5. Fray Chavez, New Mexico Roots, Ltd.: A Demographic Perspective from Genealogical, Historical and Geographic Data Found in the Diligencias Matrimoniales, Pg. 1429.
6. NMGS Members, New Mexico Baptisms, Santa Clara, NM 1726-1805 (NMGS 2016), Pg. 84.
7. Virginia Langham Olmsted, Spanish and Mexican Census 1750-1830 (NMGS. Albuquerque, NM. 1981), Pg. 157 Bosque.
8. New Mexico Genealogical Society Members, New Mexico Baptisms, San Juan de los Caballeros, NM 1726-1799 (NMGS 2016), Pg. 129.
13. Family History Library, Salt Lake City, Utah, Santa Cruz de la Cañada Marriages (Film # 16972, 16969, Santa Cruz, New Mexico), No Pg. #, entry 2. Cayetano Pacheco, wid/ Maria Luisa Mestas from San Juan with Maria Ygnacia Sandoval wid/ Julian Hernandez from Quemado.
14. New Mexico Genealogical Society Members, New Mexico Baptisms, San Juan de los Caballeros, NM 1726-1799 (NMGS 2016), Pg. 227.
Sandoval was born Esther María González in Ponce where she received her primary and secondary education. After graduating from Salinas High School, she attended Colegio Percy de Ponce (Percy College of Ponce) and earned a degree in secretarial sciences.  
Sandoval went to work for El Día, a local newspaper in Ponce. She first came into contact with the field of communications when she went to work as a secretary for Emilio Huyke in the radio station WPAB. She auditioned and was named director of a program directed towards a female audience. In 1949, she informed her parents that she wanted to become an artist and she left for San Juan, despite their protests, and went to work for Ángel Ramos' "Radio El Mundo", which later became known as WKAQ. She was given the surname "Sandoval" by the Argentine actress Queca Guerrero. Sandoval landed roles in radionovelas (radio soap operas) and became known in Puerto Rico as "The Queen of the Radio Operas". 
In 1954, Sandoval became a pioneer in the island's television when she participated, alongside Mario Pabón and Lucy Boscana, in Puerto Rico's first televised telenovela Ante La Ley which was transmitted through Telemundo. The soap opera caused a national scandal in Puerto Rico because in one scene she kissed her co-star Pabon in the mouth, an act that was totally unheard of in those days. 
Sandoval traveled to New York City, where she joined Míriam Colón's theatrical group "El Circulo Dramatico" (The Drama Circuit). Later she founded her own theatrical group and named it "Experimental Hall of Theater". They were located at the Lucerne Hotel of New York. There she produced and starred in Té y Simpatía (Tea and Sympathy) and Dondé esta la Luz? (Where is the Light?). Before returning to Puerto Rico, Sandoval made several presentations in the Teatro Puerto Rico. 
In 1959, Sandoval returned to the island and married Ivan Goderich, a Cuban soap opera musical director. They had two daughters, Yara Goderich and Ivonne Goderich. Ivonne would follow her mother's footsteps and become an actress herself. She continued working in soap operas, such as Bodas de Sangre (Blood Wedding), La Novia (The Bride), La Rosa Taluada, Un Tren Travia llamada Deseo, Santa Juana de America and Los Soles Truncos, where she acted alongside her daughter Ivonne and her son-in-law Xavier Cifre. She also lent her voice in the Spanish translation of movies. She was the voiceover of Joan Crawford, Barbara Stanwyck and Rosalind Russell. In 1978, her supporting role in the Telemundo soap opera Cristina Bazán was thoroughly acknowledged, alongside José Luis Rodríguez and Johanna Rosaly. In 1979, she participated alongside Norma Candal, Alicia Moreda, Gladys Rodríguez and Otilio Warrington in Jacobo Morales' movie Dios los Cría (And God Created Them), where she played the role of a prostitute.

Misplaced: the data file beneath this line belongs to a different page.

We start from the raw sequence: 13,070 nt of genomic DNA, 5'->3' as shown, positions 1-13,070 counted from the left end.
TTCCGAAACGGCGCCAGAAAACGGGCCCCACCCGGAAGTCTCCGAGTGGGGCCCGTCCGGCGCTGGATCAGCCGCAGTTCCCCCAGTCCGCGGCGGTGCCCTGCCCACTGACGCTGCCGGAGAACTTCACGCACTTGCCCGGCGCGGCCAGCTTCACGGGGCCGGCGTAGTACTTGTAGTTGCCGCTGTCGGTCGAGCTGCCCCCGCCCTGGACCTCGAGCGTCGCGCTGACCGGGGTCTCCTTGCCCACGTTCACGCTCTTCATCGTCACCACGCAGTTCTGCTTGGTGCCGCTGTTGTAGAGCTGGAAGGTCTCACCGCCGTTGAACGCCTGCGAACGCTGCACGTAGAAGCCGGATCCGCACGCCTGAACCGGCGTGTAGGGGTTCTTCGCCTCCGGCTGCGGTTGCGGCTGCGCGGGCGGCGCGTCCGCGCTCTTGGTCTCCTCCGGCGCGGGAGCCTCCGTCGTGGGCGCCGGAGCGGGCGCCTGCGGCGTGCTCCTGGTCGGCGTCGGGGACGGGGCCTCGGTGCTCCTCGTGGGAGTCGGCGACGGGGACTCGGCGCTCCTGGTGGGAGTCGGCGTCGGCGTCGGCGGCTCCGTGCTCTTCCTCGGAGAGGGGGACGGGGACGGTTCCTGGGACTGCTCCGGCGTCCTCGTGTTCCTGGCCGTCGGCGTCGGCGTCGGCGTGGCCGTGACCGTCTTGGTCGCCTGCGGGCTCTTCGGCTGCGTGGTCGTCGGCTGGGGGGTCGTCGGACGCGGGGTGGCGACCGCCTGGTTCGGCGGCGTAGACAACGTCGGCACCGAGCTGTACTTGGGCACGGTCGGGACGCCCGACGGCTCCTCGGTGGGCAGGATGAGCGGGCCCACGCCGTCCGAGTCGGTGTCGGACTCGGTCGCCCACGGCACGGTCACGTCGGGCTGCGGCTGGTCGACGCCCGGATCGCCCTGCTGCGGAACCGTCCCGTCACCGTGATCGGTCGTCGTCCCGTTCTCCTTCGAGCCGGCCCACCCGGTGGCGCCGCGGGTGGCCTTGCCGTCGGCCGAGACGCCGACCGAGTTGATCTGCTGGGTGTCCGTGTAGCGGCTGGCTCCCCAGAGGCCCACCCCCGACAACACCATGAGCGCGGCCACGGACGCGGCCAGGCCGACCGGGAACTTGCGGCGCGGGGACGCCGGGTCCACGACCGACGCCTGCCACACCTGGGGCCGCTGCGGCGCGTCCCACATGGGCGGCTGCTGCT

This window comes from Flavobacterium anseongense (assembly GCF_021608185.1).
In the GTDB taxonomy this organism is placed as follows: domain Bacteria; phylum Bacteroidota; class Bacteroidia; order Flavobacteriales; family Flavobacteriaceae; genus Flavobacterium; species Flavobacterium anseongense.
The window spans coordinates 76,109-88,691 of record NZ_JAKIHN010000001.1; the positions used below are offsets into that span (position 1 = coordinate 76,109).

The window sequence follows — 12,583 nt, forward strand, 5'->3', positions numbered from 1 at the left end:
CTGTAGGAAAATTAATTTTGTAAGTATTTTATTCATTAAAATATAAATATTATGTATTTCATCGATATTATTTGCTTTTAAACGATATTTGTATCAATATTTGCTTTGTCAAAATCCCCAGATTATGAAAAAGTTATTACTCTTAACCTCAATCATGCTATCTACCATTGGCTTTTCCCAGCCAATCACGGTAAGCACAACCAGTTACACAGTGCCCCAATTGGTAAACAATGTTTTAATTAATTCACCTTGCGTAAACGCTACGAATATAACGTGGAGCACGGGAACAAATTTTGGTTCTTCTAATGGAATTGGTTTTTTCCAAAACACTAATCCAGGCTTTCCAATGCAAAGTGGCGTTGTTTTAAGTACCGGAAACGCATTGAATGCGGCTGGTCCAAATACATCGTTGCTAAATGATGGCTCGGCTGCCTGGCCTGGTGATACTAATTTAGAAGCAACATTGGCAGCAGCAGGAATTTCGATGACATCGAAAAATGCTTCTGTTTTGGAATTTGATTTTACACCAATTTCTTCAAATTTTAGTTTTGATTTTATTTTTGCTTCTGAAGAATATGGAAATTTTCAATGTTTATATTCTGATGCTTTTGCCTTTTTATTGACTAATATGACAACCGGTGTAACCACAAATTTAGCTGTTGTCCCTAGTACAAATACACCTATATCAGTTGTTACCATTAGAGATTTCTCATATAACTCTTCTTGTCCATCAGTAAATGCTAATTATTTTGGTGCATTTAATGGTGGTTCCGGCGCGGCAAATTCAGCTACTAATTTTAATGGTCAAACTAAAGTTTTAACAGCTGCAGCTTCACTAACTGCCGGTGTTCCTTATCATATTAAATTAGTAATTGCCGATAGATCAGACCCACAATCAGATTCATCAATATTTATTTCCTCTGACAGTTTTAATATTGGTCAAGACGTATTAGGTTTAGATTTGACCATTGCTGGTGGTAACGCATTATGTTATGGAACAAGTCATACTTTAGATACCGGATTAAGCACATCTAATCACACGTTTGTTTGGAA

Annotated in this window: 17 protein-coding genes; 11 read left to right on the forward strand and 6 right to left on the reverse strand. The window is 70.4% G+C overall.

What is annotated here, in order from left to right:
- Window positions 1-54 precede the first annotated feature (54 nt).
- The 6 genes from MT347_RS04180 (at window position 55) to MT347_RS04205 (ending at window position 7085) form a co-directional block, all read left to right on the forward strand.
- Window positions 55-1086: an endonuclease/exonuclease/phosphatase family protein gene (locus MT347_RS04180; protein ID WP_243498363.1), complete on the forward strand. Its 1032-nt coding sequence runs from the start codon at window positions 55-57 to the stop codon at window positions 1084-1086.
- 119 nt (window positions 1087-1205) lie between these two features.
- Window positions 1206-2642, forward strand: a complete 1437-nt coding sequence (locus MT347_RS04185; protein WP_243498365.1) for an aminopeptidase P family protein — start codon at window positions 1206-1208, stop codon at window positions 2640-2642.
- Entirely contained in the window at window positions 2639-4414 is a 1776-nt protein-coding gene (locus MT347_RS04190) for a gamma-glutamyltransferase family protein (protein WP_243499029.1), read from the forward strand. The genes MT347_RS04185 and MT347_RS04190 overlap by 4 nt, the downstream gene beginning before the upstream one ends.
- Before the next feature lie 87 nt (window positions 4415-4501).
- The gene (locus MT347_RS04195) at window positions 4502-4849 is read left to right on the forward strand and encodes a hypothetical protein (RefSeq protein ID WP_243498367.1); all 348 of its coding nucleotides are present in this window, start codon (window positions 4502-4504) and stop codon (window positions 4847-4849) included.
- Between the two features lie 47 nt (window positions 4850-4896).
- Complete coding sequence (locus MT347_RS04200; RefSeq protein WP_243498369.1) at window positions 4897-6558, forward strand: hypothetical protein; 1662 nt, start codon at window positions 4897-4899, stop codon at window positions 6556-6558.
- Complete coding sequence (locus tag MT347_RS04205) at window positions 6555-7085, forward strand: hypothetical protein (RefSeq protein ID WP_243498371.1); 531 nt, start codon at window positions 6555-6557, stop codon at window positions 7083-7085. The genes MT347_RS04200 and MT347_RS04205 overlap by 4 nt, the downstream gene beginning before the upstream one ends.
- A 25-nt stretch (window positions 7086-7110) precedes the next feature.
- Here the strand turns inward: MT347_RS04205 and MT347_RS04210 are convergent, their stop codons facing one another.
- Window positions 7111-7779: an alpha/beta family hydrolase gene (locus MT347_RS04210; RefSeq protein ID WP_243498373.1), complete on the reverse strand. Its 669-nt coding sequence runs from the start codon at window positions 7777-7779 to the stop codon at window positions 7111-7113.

According to El Vocero (See reference) Sandoval received many awards and recognitions, including: 
- Best Actress and Best Actress of the Year (1955)
- Golden Coqui for Best Actress (1966)
- Golden Aqueybana (1968 and 1974)
- Selected amongst the most distinguished Puerto Rican women during the celebration of the International Year of the Women
- The Golden Coral Award from the Festival of the New Latin Movie in Havana for her role in Díos los Cría
- The Legislative Assembly of Puerto Rico approved a life pension for her in 1998 in honor of her valuable contributions to the Puerto Rican theater
- The Puerto Rican Institute of Culture dedicated its 46th Festival of the Puerto Rican Film industry to her (1998)
Amongst the movies in which she participated are: 
- Creature from the Haunted Sea (1961)
- Thunder Island (1963) - Rena
- Traitors of San Angel (1967) - Doña Consuelo
- Las Pasiones Infernales (1969)
- "Cristina Bazán (1978) TV series - Rosaura Alsina
- Dios los Cría (1979) - Old Prostitute
- La Otra Mujer (1980) TV series
In the late 1990s, Sandoval suffered from the complications of various health problems such as Alzheimer's disease, chronic diabetes and a cerebral hemorrhage, which left part of her body paralysed. She had been hospitalized at the Antiilas Hospital of Rio Piedras for several years. Her body was cremated on February 10, in accord with her wishes.  
Bullet for Sandoval ★★ 1970 (PG)
An ex-Confederate renegade loots and pillages the north Mexican country-side on his way to murder the grandfather of the woman he loves. 96m/C VHS, DVD . SP IT Ernest Borgnine, George Hilton D: Julio Buchs.
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PG&E Admits Missing ‘Critical' Pole Checks in Fire Risk Areas